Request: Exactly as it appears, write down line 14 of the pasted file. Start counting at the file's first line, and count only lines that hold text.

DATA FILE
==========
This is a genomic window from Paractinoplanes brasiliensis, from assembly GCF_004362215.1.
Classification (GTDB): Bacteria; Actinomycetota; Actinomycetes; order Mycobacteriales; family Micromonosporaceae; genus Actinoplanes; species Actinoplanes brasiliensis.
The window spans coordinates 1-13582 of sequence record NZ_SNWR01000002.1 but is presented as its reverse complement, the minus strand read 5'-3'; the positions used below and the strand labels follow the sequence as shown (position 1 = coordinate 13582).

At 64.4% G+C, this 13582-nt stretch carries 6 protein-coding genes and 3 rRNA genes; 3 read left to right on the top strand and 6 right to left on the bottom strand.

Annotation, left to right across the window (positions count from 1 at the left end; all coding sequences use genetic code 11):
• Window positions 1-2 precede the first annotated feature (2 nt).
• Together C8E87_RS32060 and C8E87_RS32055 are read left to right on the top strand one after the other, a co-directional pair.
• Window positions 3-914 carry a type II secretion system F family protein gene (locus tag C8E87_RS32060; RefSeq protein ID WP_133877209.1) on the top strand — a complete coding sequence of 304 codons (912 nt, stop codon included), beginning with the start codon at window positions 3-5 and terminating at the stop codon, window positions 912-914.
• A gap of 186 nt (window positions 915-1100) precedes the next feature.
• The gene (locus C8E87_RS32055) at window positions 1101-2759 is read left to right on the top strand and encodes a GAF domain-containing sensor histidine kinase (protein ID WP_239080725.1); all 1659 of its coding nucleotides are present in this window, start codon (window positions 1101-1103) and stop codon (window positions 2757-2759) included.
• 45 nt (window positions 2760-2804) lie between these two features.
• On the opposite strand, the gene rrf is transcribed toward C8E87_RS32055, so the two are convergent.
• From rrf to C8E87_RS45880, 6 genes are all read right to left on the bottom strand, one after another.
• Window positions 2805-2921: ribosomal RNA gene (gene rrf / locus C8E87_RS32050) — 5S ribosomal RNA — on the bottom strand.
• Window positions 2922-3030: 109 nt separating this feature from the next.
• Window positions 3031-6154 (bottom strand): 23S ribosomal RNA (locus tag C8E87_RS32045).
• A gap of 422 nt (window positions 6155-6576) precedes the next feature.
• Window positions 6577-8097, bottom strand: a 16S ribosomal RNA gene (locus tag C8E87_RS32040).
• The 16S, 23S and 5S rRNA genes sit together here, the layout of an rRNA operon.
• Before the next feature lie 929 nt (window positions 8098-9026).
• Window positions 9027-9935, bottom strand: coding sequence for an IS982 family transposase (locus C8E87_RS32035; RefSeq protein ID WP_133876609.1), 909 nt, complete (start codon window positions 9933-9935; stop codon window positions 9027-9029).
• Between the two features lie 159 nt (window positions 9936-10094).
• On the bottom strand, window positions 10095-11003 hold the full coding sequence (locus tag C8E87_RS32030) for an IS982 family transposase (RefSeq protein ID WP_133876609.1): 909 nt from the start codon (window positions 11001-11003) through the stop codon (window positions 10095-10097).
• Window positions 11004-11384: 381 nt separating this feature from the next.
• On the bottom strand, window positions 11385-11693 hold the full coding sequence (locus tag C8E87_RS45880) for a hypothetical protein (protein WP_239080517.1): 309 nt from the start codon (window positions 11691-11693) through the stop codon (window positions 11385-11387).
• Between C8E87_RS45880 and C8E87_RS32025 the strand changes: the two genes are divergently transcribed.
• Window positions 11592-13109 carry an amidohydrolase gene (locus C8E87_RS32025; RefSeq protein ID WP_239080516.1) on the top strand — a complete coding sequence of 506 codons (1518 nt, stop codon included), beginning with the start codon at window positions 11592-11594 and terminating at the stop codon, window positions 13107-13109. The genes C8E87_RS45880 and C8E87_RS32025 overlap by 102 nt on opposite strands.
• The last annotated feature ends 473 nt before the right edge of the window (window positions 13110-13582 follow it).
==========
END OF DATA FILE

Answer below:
• Window positions 2805-2921: ribosomal RNA gene (gene rrf / locus C8E87_RS32050) — 5S ribosomal RNA — on the bottom strand.